Prepare Your Red and Blue Glasses... Engineered Arts goes 3D!
At Engineered Arts, we make great machines. To make these great machines, somewhat ironically, we need "other great machines".
We are always investing in ways to make our products, better, more efficient, stronger and lighter. One of the ways to do that is to buy new kit. From the humble Philips screwdriver all the way to our catchily named Mazak Integrex i-100 Bartac-S, our monstrous 5 axis CNC machine. All of our varied CAM machines share a common theme, they are subtractive. Meaning they make parts by taking away material from a larger block of material. A tried and tested methodology, employed from as far back the ancient Egyptians. The problem is there are just some geometry and material types that can't be manufactured. There is always an element of waste material too. Often these get recycled and you get some of the value back. But it is by no means a perfect solution.
It's possible to see just two of our subtractive CNC machines in the background of this video of RoboThespian ranting about artificial intelligence, in the first of his series of rants in Robot's World. The second video shows how we make just one of the many RoboThespian parts using our Mazak CNC machine.
So Why Change Anything?
If we are able to make our robots using subtractive methodologies, why change anything? What not many people realise, we don't just make RoboThespian and Socibot. We also make custom commissions for various world-class visitor attractions, designing and building robotic solutions, some of which are not even human in form. Occasionally these require unique geometry or material properties that are just not feasible, using traditional subtractive methods.
In recent years there has been somewhat of a revolution in additive manufacturing. 3D printers of all shapes and types have been popping up everywhere. Although the process of additive manufacturing is still in its relative infancy, we are now starting to see some real uses.
This also allows us to make rapid prototypes of new parts and assemblies with extreme detail to the resolution at the 140-micron level. We have already put it to good use on some of our custom projects. Creating organically shaped parts with minimal fuss, and a great level of finish and accuracy. We have found that it 'just works'. This is due to a combination of, high-quality hardware and superbly well-integrated software. At this moment in time, we can't show any images of prints due to confidentiality of the projects we are working on. But rest assured we have been staggered by the results achieved so far. Specifically, we have been able to use 3D printed parts alongside subtractive parts seamlessly in deliverables to clients with a 100% satisfaction rate.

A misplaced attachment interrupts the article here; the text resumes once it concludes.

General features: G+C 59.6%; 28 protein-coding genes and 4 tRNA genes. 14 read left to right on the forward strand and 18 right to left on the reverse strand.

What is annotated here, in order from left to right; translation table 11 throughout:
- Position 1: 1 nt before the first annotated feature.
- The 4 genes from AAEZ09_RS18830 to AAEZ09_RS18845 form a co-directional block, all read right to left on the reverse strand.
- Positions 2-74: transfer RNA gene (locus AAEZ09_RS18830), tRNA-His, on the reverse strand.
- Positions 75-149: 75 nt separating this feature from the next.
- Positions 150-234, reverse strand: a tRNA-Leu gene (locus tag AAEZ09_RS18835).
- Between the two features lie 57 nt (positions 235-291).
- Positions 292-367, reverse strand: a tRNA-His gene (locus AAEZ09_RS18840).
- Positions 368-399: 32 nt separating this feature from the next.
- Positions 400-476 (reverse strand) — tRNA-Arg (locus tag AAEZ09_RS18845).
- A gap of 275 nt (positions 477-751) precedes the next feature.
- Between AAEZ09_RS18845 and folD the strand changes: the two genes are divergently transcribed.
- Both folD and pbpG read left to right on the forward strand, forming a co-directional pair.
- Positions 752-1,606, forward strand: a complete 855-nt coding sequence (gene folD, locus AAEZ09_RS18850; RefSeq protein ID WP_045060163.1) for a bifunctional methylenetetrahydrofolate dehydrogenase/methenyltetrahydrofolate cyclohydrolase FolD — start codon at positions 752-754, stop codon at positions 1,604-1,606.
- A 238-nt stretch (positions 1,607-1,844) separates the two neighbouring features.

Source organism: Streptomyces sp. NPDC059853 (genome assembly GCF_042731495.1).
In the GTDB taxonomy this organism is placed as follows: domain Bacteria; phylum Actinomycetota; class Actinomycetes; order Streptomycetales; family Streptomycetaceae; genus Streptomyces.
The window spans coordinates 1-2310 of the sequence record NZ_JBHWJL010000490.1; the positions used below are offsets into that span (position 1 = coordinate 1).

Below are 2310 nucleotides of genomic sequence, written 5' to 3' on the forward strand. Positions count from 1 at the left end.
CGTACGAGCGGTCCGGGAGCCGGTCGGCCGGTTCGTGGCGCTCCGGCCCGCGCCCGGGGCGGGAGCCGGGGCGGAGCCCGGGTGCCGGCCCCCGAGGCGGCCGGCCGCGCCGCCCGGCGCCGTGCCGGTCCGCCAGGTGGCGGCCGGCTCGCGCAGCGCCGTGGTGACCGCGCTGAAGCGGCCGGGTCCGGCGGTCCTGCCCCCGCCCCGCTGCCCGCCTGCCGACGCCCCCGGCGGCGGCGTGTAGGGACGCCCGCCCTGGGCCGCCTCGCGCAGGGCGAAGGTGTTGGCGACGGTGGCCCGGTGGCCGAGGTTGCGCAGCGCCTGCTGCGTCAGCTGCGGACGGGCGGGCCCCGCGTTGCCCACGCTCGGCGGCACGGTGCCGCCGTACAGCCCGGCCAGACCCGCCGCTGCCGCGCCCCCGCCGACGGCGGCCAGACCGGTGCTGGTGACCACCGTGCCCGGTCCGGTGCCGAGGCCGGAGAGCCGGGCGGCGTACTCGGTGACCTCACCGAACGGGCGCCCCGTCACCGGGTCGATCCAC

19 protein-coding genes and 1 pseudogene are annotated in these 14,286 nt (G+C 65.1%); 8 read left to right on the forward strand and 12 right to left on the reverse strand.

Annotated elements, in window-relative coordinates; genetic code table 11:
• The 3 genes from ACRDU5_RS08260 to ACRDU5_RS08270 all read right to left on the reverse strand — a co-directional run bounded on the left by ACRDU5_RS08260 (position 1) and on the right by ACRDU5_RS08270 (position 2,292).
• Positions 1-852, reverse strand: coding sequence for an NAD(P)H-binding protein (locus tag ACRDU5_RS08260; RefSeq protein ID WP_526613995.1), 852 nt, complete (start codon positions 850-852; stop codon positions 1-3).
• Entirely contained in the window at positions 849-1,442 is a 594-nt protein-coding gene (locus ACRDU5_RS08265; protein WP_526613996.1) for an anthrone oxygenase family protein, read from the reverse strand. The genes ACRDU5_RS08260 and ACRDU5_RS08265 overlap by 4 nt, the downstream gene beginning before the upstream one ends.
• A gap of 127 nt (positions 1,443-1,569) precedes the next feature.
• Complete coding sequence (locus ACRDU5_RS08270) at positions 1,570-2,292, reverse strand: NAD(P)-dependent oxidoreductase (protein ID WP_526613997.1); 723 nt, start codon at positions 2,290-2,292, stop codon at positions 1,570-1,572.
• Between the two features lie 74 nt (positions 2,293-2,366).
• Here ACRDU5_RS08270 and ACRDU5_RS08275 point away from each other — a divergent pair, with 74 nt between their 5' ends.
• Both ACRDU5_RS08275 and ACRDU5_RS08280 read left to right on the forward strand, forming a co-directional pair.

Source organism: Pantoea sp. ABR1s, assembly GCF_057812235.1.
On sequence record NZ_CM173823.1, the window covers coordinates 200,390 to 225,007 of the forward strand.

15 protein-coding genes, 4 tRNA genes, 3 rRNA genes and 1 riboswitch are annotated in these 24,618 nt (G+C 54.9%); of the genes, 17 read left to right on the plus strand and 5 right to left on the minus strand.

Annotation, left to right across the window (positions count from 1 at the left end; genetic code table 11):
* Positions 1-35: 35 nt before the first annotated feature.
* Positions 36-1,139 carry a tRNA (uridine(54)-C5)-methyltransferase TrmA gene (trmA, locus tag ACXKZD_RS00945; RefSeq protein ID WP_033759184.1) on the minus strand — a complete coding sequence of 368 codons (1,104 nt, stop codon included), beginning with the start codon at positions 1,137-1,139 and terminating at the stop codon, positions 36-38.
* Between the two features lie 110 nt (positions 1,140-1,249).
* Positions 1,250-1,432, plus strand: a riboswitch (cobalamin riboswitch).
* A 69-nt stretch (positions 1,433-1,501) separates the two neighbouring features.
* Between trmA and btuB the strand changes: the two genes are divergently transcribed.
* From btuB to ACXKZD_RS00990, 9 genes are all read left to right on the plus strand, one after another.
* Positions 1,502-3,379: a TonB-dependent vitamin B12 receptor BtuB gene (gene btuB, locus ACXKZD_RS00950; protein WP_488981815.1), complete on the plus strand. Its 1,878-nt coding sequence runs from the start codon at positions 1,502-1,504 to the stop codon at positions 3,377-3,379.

There are however some drawbacks to using this machine. One of them is print time. Not necessarily a criticism of this machine per se, but more of a comment on where 3D printing is at the moment. We have been printing some intricate parts, and we have seen print times ranging from 4-8 hours. Fine for occasional one-off parts, but too slow for manufacturing of any sort of scale. To increase the time efficiency, you would be required to scale the number of printers.
Another issue is the part size. You are forced to build small parts (145×145×175mm) or split large parts into smaller ones. This is one reason why we have purchased a larger printer.
Step in the Markforged mark 2
So there are two major differences with the MarkForged mark 2. First is the print size of 320 mm x 132 mm x 154 mm. Second and probably the biggest change is the method in which builds are printed. Rather than SLA, this printer uses FDM or 'Fused Deposition Modelling'. Which essentially a very fancy hot glue gun, printing layers of molten material extruded into a 3D shape. An advantage of this method is it is easy to use additives to the basic nylons, to change the properties of the parts depending what you require. Additives include Carbon Fibre, Fibreglass, Kevlar HSHT Fiberglass (High-Strength High-Temperature Fiberglass). This allows bigger, stronger parts that can withstand much more tough environments.
A problem with this methodology is that is not as high resolution as the formlabs printer, meaning often the parts don't look as pretty, with visible (although fine) layers. This is better for strong internal components, rather than high complexity, outwardly visible parts.
The rest of our machines can breathe a sigh of relief (for now), as they will remain to be used for most of our manufacturing. 3D printing isn't good enough to replace them yet. But it is getting better, and we are now able to leverage the technology in some unique situations, which broadens and improves our already impressive in-house manufacturing capability. Hopefully, we will be able to show you some printed parts soon.
That's all for now 3D fans!